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Carpets whether knotted or flat woven are among the best known art forms produced by the turks from time immemorial. These are environmental, sociological and economic reasons for the widespread art of carpet weaving among the Turkish people from central asia to Turkey.
During the Ottoman reign, changes began to appearing the composition of the fields, in the characteristics of the motifs and in the sizes of the still traditionally woven Turkish rugs.
Marco Polo who traveled through Anatolia in the late 13th century, commented on the beauty and artistry of the carpets. A number of carpets from the period known as the Seljuck carpets were discovered in several mosques in Central Anatolia. These Seljuck carpets are in the museums in Konya & İstanbul.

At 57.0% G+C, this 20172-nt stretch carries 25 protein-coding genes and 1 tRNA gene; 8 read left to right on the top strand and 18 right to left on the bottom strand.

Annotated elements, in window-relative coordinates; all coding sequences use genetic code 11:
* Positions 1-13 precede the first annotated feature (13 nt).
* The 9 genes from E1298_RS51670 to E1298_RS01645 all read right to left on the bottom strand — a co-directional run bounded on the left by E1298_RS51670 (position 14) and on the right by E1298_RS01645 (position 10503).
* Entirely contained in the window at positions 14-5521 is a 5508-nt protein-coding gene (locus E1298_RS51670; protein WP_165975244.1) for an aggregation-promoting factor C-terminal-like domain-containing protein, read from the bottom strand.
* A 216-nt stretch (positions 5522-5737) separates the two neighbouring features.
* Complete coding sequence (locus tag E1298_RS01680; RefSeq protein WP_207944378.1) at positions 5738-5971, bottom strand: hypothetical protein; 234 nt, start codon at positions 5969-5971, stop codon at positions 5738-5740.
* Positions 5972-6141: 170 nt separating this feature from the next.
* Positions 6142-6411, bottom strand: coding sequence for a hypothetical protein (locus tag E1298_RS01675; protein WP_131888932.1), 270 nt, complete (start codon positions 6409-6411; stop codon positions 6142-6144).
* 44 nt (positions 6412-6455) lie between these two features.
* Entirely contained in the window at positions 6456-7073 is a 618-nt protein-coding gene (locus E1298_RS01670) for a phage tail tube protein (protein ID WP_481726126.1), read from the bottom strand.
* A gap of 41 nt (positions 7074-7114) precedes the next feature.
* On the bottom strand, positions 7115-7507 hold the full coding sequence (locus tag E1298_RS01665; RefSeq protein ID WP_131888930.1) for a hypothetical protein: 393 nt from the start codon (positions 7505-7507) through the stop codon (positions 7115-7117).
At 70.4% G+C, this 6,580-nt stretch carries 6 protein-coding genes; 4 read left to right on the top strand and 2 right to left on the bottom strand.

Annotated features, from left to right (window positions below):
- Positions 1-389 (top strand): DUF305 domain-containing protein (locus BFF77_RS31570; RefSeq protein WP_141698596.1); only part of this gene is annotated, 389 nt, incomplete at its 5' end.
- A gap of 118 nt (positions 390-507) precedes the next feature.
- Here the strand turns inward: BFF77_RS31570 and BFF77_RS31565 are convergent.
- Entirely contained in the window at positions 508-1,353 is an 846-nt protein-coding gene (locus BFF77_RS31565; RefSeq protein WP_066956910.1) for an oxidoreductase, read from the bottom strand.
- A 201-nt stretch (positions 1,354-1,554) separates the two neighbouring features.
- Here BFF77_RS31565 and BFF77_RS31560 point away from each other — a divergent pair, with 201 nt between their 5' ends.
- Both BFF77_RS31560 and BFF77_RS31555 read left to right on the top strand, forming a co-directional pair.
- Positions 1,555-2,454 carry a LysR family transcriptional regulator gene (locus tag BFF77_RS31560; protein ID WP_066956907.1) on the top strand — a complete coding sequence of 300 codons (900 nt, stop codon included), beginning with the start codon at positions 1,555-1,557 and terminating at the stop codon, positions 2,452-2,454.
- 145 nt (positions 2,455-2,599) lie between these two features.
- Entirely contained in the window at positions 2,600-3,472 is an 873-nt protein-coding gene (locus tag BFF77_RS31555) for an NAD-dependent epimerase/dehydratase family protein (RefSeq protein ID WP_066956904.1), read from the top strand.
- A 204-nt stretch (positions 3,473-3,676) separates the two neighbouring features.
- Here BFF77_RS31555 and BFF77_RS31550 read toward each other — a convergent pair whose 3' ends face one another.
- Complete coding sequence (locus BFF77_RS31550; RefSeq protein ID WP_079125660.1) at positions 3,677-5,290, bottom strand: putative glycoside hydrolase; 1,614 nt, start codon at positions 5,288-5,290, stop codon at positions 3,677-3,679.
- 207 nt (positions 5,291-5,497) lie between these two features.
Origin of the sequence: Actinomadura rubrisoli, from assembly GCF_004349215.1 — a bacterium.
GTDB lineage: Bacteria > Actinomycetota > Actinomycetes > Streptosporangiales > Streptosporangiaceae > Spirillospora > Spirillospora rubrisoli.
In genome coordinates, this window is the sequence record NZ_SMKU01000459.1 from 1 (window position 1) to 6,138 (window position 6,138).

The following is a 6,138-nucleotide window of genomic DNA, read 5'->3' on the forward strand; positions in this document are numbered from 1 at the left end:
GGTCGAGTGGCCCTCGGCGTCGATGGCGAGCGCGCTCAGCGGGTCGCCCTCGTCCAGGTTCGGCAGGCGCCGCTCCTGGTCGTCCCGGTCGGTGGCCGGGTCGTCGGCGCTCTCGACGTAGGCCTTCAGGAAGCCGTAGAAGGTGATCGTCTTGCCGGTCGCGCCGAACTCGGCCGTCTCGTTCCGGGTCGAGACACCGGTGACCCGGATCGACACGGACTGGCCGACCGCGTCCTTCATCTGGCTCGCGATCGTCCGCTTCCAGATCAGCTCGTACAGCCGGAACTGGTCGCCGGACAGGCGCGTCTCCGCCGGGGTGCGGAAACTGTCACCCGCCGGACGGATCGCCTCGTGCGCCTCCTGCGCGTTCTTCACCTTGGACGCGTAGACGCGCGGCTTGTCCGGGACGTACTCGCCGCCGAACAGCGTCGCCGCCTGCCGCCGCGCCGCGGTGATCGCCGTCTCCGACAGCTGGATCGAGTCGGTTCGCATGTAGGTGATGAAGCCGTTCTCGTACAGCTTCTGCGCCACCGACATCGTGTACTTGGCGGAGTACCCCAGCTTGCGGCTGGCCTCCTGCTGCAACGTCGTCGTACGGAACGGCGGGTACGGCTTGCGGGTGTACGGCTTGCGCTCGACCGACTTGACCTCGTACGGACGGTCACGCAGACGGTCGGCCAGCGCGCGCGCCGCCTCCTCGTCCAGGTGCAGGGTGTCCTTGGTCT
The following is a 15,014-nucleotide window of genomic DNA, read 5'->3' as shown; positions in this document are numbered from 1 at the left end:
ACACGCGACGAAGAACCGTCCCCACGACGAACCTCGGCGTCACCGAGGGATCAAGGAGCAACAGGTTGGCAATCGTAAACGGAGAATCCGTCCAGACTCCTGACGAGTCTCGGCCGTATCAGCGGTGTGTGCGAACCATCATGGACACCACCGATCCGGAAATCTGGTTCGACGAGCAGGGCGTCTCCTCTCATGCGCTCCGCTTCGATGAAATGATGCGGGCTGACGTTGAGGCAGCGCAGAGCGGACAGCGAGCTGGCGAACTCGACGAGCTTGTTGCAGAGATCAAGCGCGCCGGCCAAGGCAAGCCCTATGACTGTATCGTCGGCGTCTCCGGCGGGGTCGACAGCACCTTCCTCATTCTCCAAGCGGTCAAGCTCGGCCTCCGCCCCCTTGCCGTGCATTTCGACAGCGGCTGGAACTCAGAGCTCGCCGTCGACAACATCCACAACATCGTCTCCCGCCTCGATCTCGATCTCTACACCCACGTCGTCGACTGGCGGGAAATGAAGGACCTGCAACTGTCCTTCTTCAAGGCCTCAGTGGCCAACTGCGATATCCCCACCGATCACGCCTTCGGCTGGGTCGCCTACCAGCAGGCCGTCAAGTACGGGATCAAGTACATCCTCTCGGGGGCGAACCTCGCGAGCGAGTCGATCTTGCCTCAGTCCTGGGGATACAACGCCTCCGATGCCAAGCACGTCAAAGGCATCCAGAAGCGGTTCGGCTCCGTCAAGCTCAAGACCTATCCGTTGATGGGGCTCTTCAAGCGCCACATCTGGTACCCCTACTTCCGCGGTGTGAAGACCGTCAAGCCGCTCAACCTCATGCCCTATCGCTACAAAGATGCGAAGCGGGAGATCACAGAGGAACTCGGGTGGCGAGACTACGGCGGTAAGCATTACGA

Turkısh carpets began to enter European homes, churches and castles. During the 14th-16th centuries , Turkish rugs designs appeared in many European artists paintings. For example in the works of Lotto (italian painter) and Holbein ( German painter ) . Turkey carpets as they were known were to valuable to be put on the floors, except under the feet of the Holy Mother and loyalty.
Throughout their development from central Asia to the Caucasus region to the Anatolian plains, steppes and coastal areas, and through the Seljuck & Ottoman areas Anatolian rugs have maintained the purity and characteristics of their origin.
Today these fine rugs are woven in more than 850 villages and tribal areas.